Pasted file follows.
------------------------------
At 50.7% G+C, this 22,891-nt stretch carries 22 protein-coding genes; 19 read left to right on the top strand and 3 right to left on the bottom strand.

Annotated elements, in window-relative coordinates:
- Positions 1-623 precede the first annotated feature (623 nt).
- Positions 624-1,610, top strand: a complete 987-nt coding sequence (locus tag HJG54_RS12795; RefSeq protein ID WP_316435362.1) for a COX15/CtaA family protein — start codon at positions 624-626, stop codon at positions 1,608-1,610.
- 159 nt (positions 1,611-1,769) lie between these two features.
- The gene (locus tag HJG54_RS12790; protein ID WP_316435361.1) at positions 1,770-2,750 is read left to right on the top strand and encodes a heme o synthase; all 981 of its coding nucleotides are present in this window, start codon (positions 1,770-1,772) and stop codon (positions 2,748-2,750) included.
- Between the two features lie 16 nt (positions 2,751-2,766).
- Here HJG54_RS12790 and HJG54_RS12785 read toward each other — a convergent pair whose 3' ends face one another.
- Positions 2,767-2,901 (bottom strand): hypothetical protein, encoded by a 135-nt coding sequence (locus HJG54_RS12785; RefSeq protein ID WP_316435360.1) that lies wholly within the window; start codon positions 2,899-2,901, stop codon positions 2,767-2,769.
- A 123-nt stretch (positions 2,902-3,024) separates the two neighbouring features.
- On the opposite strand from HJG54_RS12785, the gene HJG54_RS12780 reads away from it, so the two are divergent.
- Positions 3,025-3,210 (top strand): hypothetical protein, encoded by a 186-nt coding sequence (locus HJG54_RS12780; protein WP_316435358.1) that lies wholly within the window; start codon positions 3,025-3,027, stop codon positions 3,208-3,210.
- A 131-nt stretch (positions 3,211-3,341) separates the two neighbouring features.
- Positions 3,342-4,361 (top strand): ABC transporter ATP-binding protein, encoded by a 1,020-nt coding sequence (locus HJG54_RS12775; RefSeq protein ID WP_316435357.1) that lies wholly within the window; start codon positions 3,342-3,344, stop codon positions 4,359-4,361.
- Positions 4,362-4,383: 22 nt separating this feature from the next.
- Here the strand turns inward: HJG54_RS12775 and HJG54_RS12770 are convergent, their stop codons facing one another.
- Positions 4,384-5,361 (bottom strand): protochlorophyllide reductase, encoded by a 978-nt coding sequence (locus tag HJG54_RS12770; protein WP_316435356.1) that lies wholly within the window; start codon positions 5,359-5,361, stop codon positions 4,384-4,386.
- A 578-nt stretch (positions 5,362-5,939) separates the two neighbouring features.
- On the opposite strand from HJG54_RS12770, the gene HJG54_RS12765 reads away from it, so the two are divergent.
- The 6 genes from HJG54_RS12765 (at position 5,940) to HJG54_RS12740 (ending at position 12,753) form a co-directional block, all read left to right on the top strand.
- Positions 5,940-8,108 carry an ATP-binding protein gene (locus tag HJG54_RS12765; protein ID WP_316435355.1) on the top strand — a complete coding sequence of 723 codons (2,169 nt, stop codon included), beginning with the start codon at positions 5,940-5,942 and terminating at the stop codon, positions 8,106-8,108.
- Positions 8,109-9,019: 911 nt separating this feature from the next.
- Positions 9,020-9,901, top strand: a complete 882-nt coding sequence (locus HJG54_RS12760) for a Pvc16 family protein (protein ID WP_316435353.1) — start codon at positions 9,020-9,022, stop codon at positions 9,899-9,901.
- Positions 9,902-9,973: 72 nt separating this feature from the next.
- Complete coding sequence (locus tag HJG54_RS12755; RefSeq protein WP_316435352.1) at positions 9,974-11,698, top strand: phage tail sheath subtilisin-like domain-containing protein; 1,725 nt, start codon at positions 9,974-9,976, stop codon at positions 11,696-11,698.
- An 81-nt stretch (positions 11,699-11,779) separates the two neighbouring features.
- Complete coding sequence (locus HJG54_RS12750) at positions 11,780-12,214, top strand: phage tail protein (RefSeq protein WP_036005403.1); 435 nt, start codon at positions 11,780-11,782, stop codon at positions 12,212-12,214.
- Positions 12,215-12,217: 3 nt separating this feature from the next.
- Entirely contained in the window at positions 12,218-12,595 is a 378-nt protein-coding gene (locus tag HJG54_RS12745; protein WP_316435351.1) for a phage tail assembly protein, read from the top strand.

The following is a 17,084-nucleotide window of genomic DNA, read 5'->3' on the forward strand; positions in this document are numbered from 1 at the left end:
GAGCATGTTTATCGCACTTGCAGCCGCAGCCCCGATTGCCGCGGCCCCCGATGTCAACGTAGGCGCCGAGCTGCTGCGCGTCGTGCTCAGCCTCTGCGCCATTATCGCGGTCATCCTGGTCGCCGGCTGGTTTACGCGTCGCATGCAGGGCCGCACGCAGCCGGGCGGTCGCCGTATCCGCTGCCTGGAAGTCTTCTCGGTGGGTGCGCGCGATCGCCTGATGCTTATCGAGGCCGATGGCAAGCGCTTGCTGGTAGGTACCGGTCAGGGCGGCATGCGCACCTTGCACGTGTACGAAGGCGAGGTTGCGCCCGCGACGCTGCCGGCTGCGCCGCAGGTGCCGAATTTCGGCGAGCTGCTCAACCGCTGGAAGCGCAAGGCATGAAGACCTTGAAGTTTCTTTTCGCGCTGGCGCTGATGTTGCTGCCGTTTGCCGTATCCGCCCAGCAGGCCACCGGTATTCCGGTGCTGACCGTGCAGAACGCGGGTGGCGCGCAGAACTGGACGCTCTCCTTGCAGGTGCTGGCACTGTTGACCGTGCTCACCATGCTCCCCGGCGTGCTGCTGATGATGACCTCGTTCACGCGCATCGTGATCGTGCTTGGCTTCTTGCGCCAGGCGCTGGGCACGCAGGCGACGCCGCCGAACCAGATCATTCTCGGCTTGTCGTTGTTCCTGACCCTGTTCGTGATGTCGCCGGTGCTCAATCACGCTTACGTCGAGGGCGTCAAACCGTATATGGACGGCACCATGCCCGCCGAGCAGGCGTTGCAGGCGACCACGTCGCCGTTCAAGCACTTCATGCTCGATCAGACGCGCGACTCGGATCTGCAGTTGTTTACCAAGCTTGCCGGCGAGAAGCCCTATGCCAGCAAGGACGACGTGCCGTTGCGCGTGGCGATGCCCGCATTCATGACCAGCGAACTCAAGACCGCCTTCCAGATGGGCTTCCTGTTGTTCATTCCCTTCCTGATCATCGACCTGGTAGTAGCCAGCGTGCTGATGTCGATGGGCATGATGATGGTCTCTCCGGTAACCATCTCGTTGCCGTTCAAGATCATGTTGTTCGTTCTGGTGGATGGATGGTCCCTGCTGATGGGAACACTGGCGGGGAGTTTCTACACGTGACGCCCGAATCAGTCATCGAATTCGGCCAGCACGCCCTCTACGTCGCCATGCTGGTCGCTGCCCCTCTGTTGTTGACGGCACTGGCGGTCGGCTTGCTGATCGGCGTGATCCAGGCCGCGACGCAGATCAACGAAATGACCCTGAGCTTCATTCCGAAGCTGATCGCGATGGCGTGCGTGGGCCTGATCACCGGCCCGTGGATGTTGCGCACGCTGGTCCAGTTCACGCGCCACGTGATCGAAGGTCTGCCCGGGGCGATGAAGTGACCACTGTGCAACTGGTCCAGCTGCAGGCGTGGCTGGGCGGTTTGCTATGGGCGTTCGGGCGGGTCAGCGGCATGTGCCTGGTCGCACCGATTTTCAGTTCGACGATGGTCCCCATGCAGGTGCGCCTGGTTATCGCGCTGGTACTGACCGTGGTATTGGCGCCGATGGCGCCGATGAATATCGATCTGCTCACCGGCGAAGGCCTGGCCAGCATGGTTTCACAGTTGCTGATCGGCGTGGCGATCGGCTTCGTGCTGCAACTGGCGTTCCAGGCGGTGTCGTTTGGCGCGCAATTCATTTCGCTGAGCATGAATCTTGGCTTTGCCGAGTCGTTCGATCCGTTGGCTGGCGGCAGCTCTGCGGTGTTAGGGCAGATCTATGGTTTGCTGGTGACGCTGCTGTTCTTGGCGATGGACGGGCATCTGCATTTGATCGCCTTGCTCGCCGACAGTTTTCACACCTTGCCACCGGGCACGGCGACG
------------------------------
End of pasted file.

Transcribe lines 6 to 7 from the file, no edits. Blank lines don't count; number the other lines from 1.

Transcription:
- The gene (locus tag HJG54_RS12790; protein ID WP_316435361.1) at positions 1,770-2,750 is read left to right on the top strand and encodes a heme o synthase; all 981 of its coding nucleotides are present in this window, start codon (positions 1,770-1,772) and stop codon (positions 2,748-2,750) included.
- Between the two features lie 16 nt (positions 2,751-2,766).